Please use this identifier to cite or link to this item: https://hdl.handle.net/10356/137180
Title: Multimodal biophotonics of semiconducting polymer nanoparticles
Authors: Jiang, Yuyan
Pu, Kanyi
Keywords: Engineering::Chemical engineering
Issue Date: 2018
Source: Jiang, Y., & Pu, K. (2018). Multimodal biophotonics of semiconducting polymer nanoparticles. Accounts of chemical research, 51(8), 1840-1849. doi:10.1021/acs.accounts.8b00242
Journal: Accounts of chemical research
Abstract: Biophotonics as an interdisciplinary frontier plays an increasingly important role in modern biomedical science. Optical agents are generally involved in biophotonics to interpret biomolecular events into readable optical signals for imaging and diagnosis or to convert photons into other forms of energy (such as heat, mechanical force, or chemical radicals) for therapeutic intervention and biological stimulation. Development of new optical agents including metallic nanoparticles, quantum dots, up-conversion nanoparticles, carbon dots, and silica nanoparticles has contributed to the advancement of this field. However, most of these agents have their own merits and demerits, making them less effective as multimodal biophotonic platforms. In this Account, we summarize our recent work on the development of near-infrared (NIR) semiconducting polymer nanoparticles (SPNs) as multimodal light converters for advanced biophotonics. SPNs are composed of π-electron delocalized semiconducting polymers (SPs) and often possess the advantages of good biocompatibility, high photostability, and large absorption coefficients. Because the photophysical properties of SPNs are mainly determined by the molecular structures of the precursor polymers, molecular engineering allows us to fine tune their photophysical processes to obtain different optical responses, even to light in the second NIR window (1000-1700 nm). Meanwhile, the facile nanoformulation methods of SPNs enable alteration of their outer and inner structures for diverse biological interactions. The unique photophysical properties of SPNs have brought about ultrasensitive deep-tissue molecular imaging. NIR-absorbing SPNs with strong charge-transfer backbones can convert photoenergy into mechanical acoustic waves, permitting photoacoustic imaging that bypasses the issue of light scattering and reaches the centimeter tissue penetration depth. Differently, phenylenevinylene-containing SPNs can store photon energy via chemical defects and emit long-NIR afterglow luminescence with a half-life of ∼6 min after cessation of light excitation. Such an afterglow process avoids tissue autofluorescence, giving rise to ultrahigh signal-to-background ratios. So far, SPN-based molecular photoacoustic or afterglow probes have been developed to image disease tissues (tumors), biomarkers (biothiols and reactive oxygen species), and physiological indexes (pH and temperature) in different preclinical animal models. The synthetic flexibility of SPNs further permits light-modulated biological and therapeutic interventions. Till now, SPNs with high photothermal conversion efficiencies have been shaped into photothermal transducers to remotely regulate biological events including protein ion channels, enzymatic activity, and gene expression. In conjunction with the desired biodistribution and tumor-homing ability, SPNs have been doped or coated with other inorganic agents for amplified photothermal or self-regulated photodynamic cancer therapy. This Account thus demonstrates that SPNs serve as a multimodal biophotonic nanoplatform to provide unprecedented opportunities for molecular imaging, noninvasive bioactivation, and advanced therapy.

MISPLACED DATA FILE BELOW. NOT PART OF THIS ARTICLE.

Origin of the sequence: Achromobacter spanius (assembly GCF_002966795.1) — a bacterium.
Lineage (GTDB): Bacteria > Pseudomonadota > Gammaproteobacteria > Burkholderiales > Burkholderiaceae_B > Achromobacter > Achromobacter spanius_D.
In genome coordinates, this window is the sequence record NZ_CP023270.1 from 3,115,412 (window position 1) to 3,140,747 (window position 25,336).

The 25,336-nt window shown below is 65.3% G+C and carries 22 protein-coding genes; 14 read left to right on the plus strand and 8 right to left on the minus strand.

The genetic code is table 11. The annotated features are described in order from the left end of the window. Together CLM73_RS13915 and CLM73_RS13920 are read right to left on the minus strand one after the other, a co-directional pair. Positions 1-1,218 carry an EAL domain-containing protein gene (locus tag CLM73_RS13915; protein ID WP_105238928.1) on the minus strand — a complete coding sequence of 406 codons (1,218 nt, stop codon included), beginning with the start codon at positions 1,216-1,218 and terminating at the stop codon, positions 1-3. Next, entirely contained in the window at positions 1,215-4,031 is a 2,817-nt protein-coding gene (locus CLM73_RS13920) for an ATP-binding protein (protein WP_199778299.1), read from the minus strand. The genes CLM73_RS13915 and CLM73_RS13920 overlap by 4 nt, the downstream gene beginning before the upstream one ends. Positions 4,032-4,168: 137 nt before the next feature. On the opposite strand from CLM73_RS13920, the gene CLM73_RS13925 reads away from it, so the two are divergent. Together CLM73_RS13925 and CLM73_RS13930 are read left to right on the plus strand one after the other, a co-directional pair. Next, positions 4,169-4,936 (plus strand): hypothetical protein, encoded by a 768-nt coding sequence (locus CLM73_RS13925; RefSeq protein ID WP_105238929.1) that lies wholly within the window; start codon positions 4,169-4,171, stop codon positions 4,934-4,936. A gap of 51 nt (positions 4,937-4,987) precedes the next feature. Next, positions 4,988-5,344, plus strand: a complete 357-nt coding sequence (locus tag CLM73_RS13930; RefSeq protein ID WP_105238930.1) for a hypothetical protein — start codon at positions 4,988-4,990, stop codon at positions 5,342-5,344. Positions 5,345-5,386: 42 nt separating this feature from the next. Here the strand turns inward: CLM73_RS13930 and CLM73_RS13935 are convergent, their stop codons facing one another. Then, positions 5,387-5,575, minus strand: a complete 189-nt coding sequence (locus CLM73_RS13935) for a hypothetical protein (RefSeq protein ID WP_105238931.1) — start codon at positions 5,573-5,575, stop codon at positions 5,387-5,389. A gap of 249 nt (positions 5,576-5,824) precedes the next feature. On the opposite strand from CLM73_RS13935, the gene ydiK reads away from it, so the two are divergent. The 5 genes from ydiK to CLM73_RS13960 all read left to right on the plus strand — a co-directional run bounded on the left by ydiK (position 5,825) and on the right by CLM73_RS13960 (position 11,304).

URI: https://hdl.handle.net/10356/137180
ISSN: 0001-4842
DOI: 10.1021/acs.accounts.8b00242
Rights: This document is the Accepted Manuscript version of a Published Work that appeared in final form in Accounts of chemical research, copyright © American Chemical Society after peer review and technical editing by the publisher. To access the final edited and published work see https://doi.org/10.1021/acs.accounts.8b00242.
Fulltext Permission: open
Fulltext Availability: With Fulltext
Appears in Collections:SCBE Journal Articles

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